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Kirkus Reviews
Like his radio commentaries for CBS News, this memoir from actor-director-writer-activist Grodin (I Like It Better When You're Funny, 2002, etc.) offers kvetching in lieu of insight..The author has plenty of material: getting hired and fired twice by Candid Camera; his longtime stint as a faux-malcontented guest for Johnny Carson; his frequent film and stage work (Midnight Run, The Heartbreak Kid, Rosemary's Baby, etc.); his gigs as a commentator on 60 Minutes II and as a cable-TV talk-show host. Unfortunately, heartfelt reminiscences of such past and present friends as Herb Gardner, Peter Falk, Ellen Burstyn and Elaine May are undercut by Grodin's tiresome testimonials to his own acting skill, intelligence and humanitarianism. From grade school to today, he cites a single cause for his clashes with teachers, directors and TV executives: "doing something that no one else was doing…asking questions." When not relating incidents in his life, Grodin inveighs against such petty annoyances as Hollywood producers, Manhattan co-op boards, the urban legend that he turned down The Graduate, even a basketball coach at his son's school. He frequently sounds like Andy Rooney–lite: "I honestly don't look down on how anyone dresses, as long as they're properly covered." Chapters run about as long as Grodin's broadcast musings and are equally colloquial in tone. In substance he ranges from superficial to maddeningly enigmatic—e.g., calling acting coach Lee Strasberg and Woody Allen, without elaboration, "the two most socially uncomfortable people I've ever met." .Grodin's considerable talent is dwarfed here by his self-regard.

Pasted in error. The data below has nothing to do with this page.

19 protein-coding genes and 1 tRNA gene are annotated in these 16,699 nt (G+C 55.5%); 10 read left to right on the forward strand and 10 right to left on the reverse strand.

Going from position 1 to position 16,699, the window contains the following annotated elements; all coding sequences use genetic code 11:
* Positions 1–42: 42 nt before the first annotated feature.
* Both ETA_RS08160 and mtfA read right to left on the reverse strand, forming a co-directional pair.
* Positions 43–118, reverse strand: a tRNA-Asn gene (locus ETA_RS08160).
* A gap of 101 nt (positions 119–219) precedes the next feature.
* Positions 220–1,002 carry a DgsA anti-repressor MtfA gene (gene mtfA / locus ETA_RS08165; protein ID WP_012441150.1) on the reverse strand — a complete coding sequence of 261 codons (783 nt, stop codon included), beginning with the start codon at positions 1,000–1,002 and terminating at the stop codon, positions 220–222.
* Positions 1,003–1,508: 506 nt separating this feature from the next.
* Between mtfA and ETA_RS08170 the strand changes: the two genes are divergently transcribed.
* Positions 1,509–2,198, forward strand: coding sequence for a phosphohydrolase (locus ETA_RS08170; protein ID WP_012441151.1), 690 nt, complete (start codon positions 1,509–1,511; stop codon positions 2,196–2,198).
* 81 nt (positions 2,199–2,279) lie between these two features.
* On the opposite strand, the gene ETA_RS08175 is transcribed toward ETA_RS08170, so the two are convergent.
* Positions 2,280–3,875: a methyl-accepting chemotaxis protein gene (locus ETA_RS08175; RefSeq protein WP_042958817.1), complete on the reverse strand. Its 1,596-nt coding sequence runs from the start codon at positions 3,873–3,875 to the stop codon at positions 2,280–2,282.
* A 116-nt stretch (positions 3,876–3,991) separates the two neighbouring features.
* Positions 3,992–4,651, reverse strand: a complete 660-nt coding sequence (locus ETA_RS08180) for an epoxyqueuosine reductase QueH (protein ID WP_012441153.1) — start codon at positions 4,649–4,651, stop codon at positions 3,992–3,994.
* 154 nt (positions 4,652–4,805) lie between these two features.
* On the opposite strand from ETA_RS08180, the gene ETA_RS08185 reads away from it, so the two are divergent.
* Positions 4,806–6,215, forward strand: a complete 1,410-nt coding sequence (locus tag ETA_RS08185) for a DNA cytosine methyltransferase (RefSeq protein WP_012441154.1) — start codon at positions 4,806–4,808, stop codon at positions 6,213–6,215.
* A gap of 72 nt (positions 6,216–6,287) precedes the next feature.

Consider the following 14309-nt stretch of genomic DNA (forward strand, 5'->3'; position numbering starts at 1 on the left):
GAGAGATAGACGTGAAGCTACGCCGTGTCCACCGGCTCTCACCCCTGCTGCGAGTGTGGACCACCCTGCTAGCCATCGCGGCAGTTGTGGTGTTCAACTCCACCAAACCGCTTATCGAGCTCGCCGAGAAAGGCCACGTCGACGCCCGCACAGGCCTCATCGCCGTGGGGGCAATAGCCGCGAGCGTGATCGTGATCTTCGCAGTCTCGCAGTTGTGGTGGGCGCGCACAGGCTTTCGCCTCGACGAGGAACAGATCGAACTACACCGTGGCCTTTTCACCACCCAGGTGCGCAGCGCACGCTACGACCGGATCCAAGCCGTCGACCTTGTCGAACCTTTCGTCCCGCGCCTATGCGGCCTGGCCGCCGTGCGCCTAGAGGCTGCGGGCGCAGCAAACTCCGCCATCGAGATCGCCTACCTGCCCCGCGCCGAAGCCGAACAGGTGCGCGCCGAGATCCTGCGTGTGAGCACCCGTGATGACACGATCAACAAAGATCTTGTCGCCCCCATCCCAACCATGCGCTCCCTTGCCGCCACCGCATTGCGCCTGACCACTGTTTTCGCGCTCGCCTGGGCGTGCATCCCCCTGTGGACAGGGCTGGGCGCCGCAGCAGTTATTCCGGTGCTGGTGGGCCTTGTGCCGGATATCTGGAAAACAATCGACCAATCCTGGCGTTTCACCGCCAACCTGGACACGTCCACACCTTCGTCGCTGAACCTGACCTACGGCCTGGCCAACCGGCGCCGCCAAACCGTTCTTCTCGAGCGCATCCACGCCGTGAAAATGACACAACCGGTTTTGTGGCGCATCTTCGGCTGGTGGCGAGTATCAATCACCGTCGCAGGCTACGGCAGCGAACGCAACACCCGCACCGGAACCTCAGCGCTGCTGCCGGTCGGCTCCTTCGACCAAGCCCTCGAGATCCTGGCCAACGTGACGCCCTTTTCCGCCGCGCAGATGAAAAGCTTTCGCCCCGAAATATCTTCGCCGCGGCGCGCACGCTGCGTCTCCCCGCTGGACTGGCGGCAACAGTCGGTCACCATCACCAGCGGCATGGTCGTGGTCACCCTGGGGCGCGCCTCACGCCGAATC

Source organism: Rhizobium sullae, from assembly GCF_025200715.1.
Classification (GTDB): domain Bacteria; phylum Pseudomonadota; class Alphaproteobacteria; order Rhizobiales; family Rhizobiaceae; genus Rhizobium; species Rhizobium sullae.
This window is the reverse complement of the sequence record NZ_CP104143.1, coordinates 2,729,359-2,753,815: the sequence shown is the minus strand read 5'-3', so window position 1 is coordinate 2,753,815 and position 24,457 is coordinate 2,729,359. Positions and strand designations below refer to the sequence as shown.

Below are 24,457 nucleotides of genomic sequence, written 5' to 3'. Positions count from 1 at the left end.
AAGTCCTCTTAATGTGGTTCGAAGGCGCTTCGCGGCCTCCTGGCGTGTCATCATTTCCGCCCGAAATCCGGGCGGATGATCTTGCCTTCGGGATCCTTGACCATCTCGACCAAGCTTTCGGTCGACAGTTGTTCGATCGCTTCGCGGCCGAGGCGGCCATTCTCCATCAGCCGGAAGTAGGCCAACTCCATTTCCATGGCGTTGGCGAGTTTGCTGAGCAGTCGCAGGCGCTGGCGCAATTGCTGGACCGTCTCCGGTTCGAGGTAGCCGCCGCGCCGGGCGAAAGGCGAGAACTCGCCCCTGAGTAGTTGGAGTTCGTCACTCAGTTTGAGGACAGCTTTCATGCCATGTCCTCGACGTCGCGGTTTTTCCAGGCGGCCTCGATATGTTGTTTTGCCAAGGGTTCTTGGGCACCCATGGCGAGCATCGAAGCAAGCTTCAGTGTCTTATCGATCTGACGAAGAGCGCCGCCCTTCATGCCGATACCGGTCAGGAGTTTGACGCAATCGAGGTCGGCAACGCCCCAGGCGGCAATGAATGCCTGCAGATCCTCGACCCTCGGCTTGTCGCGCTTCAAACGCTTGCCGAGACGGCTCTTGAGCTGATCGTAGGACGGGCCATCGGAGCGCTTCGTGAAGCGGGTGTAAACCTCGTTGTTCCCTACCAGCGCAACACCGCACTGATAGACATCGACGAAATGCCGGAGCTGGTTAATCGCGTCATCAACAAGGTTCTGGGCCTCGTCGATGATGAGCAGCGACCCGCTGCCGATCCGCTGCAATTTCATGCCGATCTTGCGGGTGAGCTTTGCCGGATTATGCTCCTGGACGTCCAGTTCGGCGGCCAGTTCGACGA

Mary Steenburgen
"Reading Charles Grodin's book is like sitting in the makeup trailer with him (as I was privileged to do on two films.) You laugh hysterically, you say, 'Huh? Where does he come up with this stuff?' and you shake your head in wonder at the uniqueness of his brilliant mind. And, you are moved by his commitment to giving a voice to the voiceless in our society. laugh hysterically again. That's Charles."